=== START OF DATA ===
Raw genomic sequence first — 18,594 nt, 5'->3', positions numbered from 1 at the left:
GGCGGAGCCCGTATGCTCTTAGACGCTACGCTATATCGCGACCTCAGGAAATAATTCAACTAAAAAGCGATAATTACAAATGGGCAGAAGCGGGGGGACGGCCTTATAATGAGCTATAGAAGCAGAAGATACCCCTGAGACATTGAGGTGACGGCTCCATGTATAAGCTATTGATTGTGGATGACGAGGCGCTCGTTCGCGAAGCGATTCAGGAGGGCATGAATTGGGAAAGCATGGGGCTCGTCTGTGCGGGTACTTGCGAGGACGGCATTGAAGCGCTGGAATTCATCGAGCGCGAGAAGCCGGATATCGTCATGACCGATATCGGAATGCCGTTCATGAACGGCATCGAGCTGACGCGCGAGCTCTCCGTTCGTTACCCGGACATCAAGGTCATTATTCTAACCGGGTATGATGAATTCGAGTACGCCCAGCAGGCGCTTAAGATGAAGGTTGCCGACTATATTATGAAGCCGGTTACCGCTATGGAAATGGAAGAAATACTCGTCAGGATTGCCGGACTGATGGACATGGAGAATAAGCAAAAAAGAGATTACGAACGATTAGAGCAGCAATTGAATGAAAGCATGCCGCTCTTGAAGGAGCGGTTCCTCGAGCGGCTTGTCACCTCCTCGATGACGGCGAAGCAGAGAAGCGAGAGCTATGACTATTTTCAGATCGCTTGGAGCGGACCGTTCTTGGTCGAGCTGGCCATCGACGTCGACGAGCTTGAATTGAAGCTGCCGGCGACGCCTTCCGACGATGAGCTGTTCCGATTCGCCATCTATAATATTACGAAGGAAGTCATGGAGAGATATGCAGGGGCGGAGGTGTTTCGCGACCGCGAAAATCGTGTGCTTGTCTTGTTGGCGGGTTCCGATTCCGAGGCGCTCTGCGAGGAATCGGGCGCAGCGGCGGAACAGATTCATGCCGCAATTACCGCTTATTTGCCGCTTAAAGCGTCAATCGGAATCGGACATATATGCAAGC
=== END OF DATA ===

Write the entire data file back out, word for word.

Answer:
Raw genomic sequence first — 18,594 nt, 5'->3', positions numbered from 1 at the left:
GGCGGAGCCCGTATGCTCTTAGACGCTACGCTATATCGCGACCTCAGGAAATAATTCAACTAAAAAGCGATAATTACAAATGGGCAGAAGCGGGGGGACGGCCTTATAATGAGCTATAGAAGCAGAAGATACCCCTGAGACATTGAGGTGACGGCTCCATGTATAAGCTATTGATTGTGGATGACGAGGCGCTCGTTCGCGAAGCGATTCAGGAGGGCATGAATTGGGAAAGCATGGGGCTCGTCTGTGCGGGTACTTGCGAGGACGGCATTGAAGCGCTGGAATTCATCGAGCGCGAGAAGCCGGATATCGTCATGACCGATATCGGAATGCCGTTCATGAACGGCATCGAGCTGACGCGCGAGCTCTCCGTTCGTTACCCGGACATCAAGGTCATTATTCTAACCGGGTATGATGAATTCGAGTACGCCCAGCAGGCGCTTAAGATGAAGGTTGCCGACTATATTATGAAGCCGGTTACCGCTATGGAAATGGAAGAAATACTCGTCAGGATTGCCGGACTGATGGACATGGAGAATAAGCAAAAAAGAGATTACGAACGATTAGAGCAGCAATTGAATGAAAGCATGCCGCTCTTGAAGGAGCGGTTCCTCGAGCGGCTTGTCACCTCCTCGATGACGGCGAAGCAGAGAAGCGAGAGCTATGACTATTTTCAGATCGCTTGGAGCGGACCGTTCTTGGTCGAGCTGGCCATCGACGTCGACGAGCTTGAATTGAAGCTGCCGGCGACGCCTTCCGACGATGAGCTGTTCCGATTCGCCATCTATAATATTACGAAGGAAGTCATGGAGAGATATGCAGGGGCGGAGGTGTTTCGCGACCGCGAAAATCGTGTGCTTGTCTTGTTGGCGGGTTCCGATTCCGAGGCGCTCTGCGAGGAATCGGGCGCAGCGGCGGAACAGATTCATGCCGCAATTACCGCTTATTTGCCGCTTAAAGCGTCAATCGGAATCGGACATATATGCAAGC